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Prop. 218: Closing the Assessment Loophole in Prop. 13

Proposition 13 could be rendered meaningless if Proposition 218 fails at the polls.

Consider: Proposition 13 is a law designed chiefly to protect property taxpayers. It put limits on how high and how fast property taxes can climb and requires a vote of the people on new local taxes. After Prop 13’s success, bureaucrats looked for ways to raise revenues while avoiding Prop 13’s restrictions. They hit upon assessment districts, which were historically used to fund capital improvements that directly benefited property.

Over time, bureaucrats molded assessments into property taxes that avoid Proposition 13’s restrictions. The courts supported this artistry by ignoring the historical precedent demanding a link between assessments and a direct benefit to property. They held that assessments could be used for operational budgets and maintenance costs and were not covered by Proposition 13’s limits and vote requirements.

Assessments have become unrestricted property taxes. They appear on your property tax bill. There are no limits on how high assessments can go. There are no limits to how many assessments can be placed on your property. Indeed, one Northern California county redesigned its property tax bill to accommodate its growing list of assessments.

Because assessments can be imposed without a vote, they are attractive to local governments. Remember the debacle last spring when the Los Angeles Community College District tried to rush through landscaping improvements and construction of facilities such as an equestrian center with an assessment against property? Only after a massive outcry, including 30,000 protests, did district trustees agree to put the proposal on the Nov. 5 ballot. The current assessment system is stacked against taxpayers because an absolute majority of all properties within the assessment district is required to kill an assessment. In other words, those who do not protest are counted as “yes” votes. In the case of the community college district assessment, it would have taken 500,000 protests.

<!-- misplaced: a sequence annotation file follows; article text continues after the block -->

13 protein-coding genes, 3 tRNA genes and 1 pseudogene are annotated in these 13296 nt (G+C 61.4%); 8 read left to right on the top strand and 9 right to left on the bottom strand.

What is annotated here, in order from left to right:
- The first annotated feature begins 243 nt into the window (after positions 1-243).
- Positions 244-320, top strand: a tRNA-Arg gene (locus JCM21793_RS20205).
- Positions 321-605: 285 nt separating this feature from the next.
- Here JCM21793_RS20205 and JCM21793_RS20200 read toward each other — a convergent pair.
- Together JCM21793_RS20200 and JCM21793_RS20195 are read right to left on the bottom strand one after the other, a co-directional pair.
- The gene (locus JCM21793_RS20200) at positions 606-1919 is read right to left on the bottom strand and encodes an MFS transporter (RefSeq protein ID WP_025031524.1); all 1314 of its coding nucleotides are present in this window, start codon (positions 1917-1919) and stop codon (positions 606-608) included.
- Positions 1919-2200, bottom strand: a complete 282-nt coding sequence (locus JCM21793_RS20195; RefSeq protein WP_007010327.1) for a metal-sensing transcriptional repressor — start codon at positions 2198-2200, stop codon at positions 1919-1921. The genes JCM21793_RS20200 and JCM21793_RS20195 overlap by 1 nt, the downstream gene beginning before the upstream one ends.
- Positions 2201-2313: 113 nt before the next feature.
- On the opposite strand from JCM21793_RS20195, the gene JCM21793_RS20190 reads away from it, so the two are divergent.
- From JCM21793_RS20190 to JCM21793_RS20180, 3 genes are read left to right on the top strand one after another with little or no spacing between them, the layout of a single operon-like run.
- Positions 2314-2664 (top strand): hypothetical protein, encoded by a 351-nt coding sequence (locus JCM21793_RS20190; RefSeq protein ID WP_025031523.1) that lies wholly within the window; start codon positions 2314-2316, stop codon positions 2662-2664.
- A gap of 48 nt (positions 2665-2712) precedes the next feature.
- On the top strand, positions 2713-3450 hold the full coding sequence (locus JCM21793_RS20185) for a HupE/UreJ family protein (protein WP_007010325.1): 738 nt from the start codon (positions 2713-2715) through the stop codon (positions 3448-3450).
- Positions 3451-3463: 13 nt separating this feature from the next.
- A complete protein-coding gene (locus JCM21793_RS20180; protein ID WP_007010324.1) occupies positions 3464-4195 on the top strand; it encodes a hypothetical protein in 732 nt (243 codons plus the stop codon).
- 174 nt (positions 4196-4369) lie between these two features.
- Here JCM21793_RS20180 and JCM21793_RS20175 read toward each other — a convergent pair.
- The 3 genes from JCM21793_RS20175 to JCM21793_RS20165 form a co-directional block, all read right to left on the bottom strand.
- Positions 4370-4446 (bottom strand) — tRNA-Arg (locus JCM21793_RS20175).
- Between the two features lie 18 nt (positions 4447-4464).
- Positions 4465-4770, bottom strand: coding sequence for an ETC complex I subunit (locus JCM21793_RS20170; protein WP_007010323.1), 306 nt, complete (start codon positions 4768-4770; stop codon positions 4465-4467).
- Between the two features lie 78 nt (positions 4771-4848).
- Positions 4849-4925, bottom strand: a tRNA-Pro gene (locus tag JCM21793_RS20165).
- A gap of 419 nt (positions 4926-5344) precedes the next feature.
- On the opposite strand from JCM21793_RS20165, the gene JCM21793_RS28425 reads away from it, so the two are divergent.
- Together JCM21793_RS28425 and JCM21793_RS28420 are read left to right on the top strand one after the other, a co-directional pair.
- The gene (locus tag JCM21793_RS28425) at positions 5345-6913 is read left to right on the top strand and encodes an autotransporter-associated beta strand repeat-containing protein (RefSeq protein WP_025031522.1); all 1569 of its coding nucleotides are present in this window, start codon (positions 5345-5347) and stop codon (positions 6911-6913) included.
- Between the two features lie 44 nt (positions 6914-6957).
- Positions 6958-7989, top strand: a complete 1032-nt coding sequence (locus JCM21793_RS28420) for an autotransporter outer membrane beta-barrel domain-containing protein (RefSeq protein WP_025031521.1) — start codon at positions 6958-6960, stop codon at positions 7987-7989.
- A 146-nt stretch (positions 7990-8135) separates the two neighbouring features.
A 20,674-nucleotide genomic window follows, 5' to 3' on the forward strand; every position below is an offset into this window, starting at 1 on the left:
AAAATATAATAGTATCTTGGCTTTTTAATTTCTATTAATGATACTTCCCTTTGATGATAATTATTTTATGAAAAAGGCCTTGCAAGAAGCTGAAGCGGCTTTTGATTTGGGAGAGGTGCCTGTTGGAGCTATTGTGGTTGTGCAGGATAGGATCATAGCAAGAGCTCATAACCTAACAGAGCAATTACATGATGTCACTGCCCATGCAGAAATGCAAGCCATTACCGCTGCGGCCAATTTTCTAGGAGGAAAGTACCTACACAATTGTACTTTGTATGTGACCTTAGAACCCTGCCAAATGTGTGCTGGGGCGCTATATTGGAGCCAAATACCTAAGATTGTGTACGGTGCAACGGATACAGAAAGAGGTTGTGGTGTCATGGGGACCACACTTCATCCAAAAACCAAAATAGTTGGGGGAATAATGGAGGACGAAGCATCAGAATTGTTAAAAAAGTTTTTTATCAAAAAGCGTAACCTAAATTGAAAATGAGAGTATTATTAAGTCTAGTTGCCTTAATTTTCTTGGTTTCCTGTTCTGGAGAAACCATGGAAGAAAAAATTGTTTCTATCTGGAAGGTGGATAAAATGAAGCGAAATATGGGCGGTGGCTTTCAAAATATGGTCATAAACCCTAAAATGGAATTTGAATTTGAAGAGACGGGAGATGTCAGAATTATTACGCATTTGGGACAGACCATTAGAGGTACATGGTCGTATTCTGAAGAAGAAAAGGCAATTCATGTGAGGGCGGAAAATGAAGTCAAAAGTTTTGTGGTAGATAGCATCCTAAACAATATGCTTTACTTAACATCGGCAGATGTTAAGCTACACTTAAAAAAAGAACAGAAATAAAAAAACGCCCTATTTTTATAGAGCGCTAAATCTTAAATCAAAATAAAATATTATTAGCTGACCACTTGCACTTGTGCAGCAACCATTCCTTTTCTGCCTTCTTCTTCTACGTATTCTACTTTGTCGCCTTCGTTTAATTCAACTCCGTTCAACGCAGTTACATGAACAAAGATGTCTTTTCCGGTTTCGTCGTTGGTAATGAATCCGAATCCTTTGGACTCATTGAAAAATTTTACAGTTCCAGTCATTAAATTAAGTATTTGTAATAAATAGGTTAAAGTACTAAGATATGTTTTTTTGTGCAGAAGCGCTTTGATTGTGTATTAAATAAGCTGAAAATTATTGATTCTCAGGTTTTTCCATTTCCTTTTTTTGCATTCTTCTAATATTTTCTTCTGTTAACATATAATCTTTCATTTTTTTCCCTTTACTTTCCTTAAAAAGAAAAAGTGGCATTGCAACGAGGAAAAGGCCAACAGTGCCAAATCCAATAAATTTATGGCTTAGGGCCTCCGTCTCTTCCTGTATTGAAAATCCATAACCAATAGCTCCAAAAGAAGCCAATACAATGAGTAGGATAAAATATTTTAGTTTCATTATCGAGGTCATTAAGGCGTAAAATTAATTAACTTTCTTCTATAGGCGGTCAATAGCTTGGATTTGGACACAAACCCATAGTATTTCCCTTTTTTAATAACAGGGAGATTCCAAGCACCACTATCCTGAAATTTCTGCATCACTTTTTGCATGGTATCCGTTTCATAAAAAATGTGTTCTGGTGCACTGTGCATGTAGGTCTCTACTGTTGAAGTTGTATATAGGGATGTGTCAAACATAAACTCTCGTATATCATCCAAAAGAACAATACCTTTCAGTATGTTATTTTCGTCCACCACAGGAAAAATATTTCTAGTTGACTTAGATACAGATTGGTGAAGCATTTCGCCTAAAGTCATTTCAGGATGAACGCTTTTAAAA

Proposition 218 would remedy this grossly unfair situation by giving the voters a more evenhanded say in the taxes levied upon them and their property.

Prop. 218 will continue Prop 13’s legacy of protecting property owners from being the cash cow forced to fund most local services. As an example, recall the last two votes taken in the city of Los Angeles to raise taxes for police. Because these special taxes were to be paid exclusively by property owners, a two-thirds vote was required under Proposition 13. Both failed to achieve the two-thirds mark.

Proposition 218 once again limits the use of assessments to services which specifically benefit property. Police services are a general benefit to the community and should be funded by taxes, not assessments.

However, if Proposition 218 fails at the polls, look for city officials to try to impose a police assessment on property. Already, the City Council has asked city bureaucrats to look into the possibility of using assessments to fund police operations. If, as the old saying goes, the courts follow the election returns, its possible assessments for police will be upheld. The end result is that those same Los Angeles property taxpayers who were protected by Proposition 13’s two-thirds vote requirement could assessments placed against their property with no vote at all.

Property taxes with no limits and no vote — just like before Proposition 13 passed.

Opponents of Prop. 218 are falling back on the failed strategy of exaggerated predictions that we witnessed in the Proposition 13 campaign. They claim 218 would give new powers to foreign and big landowners, and fewer rights for renters. To the contrary, Proposition 218 follows the current law, which allows property owners to protest assessments, and creates no new powers expect for renters, who may vote on assessments for which they are liable.

The impartial legislative analyst says that potential revenue loss from Proposition 218 is minuscule — a mere $100 million spread across the entire state or one-tenth or 1% of all government revenue in California. By contrast, the Los Angeles budget is about $12 billion; the city and L.A. school district budgets are in the $3-$4 billion range.

Under Proposition 218, government officials still will be able raise taxes — if they convinces voters of the need for the increase. Assessments will pass with a majority vote of the property owners; general taxes with a majority of all voters.

Proposition 218 tackles the age-old question: Who should control the most important function of government, taxation? Those who think the safest place for this power is with the people will vote yes on Proposition 218.